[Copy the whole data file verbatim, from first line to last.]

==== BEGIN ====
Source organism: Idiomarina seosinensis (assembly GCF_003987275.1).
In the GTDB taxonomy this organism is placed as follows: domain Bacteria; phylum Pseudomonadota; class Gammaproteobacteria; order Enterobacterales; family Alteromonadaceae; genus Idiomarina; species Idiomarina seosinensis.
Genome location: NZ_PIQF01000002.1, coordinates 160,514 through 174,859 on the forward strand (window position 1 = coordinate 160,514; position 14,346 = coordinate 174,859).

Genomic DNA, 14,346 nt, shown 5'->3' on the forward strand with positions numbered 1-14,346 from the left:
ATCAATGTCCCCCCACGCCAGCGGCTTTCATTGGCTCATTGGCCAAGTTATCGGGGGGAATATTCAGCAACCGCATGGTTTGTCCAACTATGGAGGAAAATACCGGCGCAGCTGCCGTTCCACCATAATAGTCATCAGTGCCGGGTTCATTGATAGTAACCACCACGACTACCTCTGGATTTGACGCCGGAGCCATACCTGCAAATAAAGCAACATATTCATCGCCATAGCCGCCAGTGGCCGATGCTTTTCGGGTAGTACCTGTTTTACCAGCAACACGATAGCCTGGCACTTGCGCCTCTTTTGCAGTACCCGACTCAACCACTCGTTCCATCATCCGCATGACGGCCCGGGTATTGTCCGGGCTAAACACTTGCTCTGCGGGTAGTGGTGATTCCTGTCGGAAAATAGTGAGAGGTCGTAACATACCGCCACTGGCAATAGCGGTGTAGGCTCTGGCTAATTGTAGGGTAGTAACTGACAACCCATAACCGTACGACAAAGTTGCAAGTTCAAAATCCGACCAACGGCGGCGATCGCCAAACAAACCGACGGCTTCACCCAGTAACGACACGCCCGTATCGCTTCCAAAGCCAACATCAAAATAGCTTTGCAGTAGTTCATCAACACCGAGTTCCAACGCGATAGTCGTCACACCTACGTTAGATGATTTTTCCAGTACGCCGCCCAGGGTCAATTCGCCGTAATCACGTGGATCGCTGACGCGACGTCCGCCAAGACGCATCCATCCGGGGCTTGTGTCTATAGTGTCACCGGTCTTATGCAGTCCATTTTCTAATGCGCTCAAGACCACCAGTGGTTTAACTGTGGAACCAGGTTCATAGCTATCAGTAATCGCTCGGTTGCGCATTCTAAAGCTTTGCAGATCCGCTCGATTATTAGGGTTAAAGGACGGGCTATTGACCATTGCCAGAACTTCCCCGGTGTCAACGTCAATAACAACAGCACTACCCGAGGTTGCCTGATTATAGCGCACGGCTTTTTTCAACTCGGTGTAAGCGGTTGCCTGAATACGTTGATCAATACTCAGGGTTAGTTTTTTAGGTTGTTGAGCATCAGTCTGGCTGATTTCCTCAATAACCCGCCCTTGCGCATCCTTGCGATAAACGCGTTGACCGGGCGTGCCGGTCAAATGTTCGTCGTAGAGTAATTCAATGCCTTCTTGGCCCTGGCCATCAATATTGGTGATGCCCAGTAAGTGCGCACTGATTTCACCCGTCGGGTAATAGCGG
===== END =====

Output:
Source organism: Idiomarina seosinensis (assembly GCF_003987275.1).
In the GTDB taxonomy this organism is placed as follows: domain Bacteria; phylum Pseudomonadota; class Gammaproteobacteria; order Enterobacterales; family Alteromonadaceae; genus Idiomarina; species Idiomarina seosinensis.
Genome location: NZ_PIQF01000002.1, coordinates 160,514 through 174,859 on the forward strand (window position 1 = coordinate 160,514; position 14,346 = coordinate 174,859).

Genomic DNA, 14,346 nt, shown 5'->3' on the forward strand with positions numbered 1-14,346 from the left:
ATCAATGTCCCCCCACGCCAGCGGCTTTCATTGGCTCATTGGCCAAGTTATCGGGGGGAATATTCAGCAACCGCATGGTTTGTCCAACTATGGAGGAAAATACCGGCGCAGCTGCCGTTCCACCATAATAGTCATCAGTGCCGGGTTCATTGATAGTAACCACCACGACTACCTCTGGATTTGACGCCGGAGCCATACCTGCAAATAAAGCAACATATTCATCGCCATAGCCGCCAGTGGCCGATGCTTTTCGGGTAGTACCTGTTTTACCAGCAACACGATAGCCTGGCACTTGCGCCTCTTTTGCAGTACCCGACTCAACCACTCGTTCCATCATCCGCATGACGGCCCGGGTATTGTCCGGGCTAAACACTTGCTCTGCGGGTAGTGGTGATTCCTGTCGGAAAATAGTGAGAGGTCGTAACATACCGCCACTGGCAATAGCGGTGTAGGCTCTGGCTAATTGTAGGGTAGTAACTGACAACCCATAACCGTACGACAAAGTTGCAAGTTCAAAATCCGACCAACGGCGGCGATCGCCAAACAAACCGACGGCTTCACCCAGTAACGACACGCCCGTATCGCTTCCAAAGCCAACATCAAAATAGCTTTGCAGTAGTTCATCAACACCGAGTTCCAACGCGATAGTCGTCACACCTACGTTAGATGATTTTTCCAGTACGCCGCCCAGGGTCAATTCGCCGTAATCACGTGGATCGCTGACGCGACGTCCGCCAAGACGCATCCATCCGGGGCTTGTGTCTATAGTGTCACCGGTCTTATGCAGTCCATTTTCTAATGCGCTCAAGACCACCAGTGGTTTAACTGTGGAACCAGGTTCATAGCTATCAGTAATCGCTCGGTTGCGCATTCTAAAGCTTTGCAGATCCGCTCGATTATTAGGGTTAAAGGACGGGCTATTGACCATTGCCAGAACTTCCCCGGTGTCAACGTCAATAACAACAGCACTACCCGAGGTTGCCTGATTATAGCGCACGGCTTTTTTCAACTCGGTGTAAGCGGTTGCCTGAATACGTTGATCAATACTCAGGGTTAGTTTTTTAGGTTGTTGAGCATCAGTCTGGCTGATTTCCTCAATAACCCGCCCTTGCGCATCCTTGCGATAAACGCGTTGACCGGGCGTGCCGGTCAAATGTTCGTCGTAGAGTAATTCAATGCCTTCTTGGCCCTGGCCATCAATATTGGTGATGCCCAGTAAGTGCGCACTGATTTCACCCGTCGGGTAATAGCGG